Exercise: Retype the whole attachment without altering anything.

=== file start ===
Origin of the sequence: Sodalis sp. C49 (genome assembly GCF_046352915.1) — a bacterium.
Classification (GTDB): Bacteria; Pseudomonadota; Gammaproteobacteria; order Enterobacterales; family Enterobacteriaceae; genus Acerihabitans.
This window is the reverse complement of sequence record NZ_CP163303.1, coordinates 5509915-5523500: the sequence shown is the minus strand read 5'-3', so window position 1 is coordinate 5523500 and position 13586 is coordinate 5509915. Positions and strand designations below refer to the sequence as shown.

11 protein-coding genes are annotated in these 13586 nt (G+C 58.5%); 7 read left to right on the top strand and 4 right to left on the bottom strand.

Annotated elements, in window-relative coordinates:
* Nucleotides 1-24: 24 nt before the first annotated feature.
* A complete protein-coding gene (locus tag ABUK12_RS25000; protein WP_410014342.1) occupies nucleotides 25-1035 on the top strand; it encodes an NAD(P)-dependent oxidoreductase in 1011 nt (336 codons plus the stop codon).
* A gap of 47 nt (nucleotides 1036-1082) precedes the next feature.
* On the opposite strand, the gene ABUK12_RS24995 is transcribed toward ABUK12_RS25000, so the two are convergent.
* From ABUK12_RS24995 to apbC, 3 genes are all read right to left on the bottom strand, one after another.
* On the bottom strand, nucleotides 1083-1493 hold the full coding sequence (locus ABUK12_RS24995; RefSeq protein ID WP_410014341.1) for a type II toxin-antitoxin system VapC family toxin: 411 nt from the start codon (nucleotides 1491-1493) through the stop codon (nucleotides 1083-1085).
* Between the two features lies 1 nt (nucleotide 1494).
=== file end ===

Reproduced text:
Origin of the sequence: Sodalis sp. C49 (genome assembly GCF_046352915.1) — a bacterium.
Classification (GTDB): Bacteria; Pseudomonadota; Gammaproteobacteria; order Enterobacterales; family Enterobacteriaceae; genus Acerihabitans.
This window is the reverse complement of sequence record NZ_CP163303.1, coordinates 5509915-5523500: the sequence shown is the minus strand read 5'-3', so window position 1 is coordinate 5523500 and position 13586 is coordinate 5509915. Positions and strand designations below refer to the sequence as shown.

11 protein-coding genes are annotated in these 13586 nt (G+C 58.5%); 7 read left to right on the top strand and 4 right to left on the bottom strand.

Annotated elements, in window-relative coordinates:
* Nucleotides 1-24: 24 nt before the first annotated feature.
* A complete protein-coding gene (locus tag ABUK12_RS25000; protein WP_410014342.1) occupies nucleotides 25-1035 on the top strand; it encodes an NAD(P)-dependent oxidoreductase in 1011 nt (336 codons plus the stop codon).
* A gap of 47 nt (nucleotides 1036-1082) precedes the next feature.
* On the opposite strand, the gene ABUK12_RS24995 is transcribed toward ABUK12_RS25000, so the two are convergent.
* From ABUK12_RS24995 to apbC, 3 genes are all read right to left on the bottom strand, one after another.
* On the bottom strand, nucleotides 1083-1493 hold the full coding sequence (locus ABUK12_RS24995; RefSeq protein ID WP_410014341.1) for a type II toxin-antitoxin system VapC family toxin: 411 nt from the start codon (nucleotides 1491-1493) through the stop codon (nucleotides 1083-1085).
* Between the two features lies 1 nt (nucleotide 1494).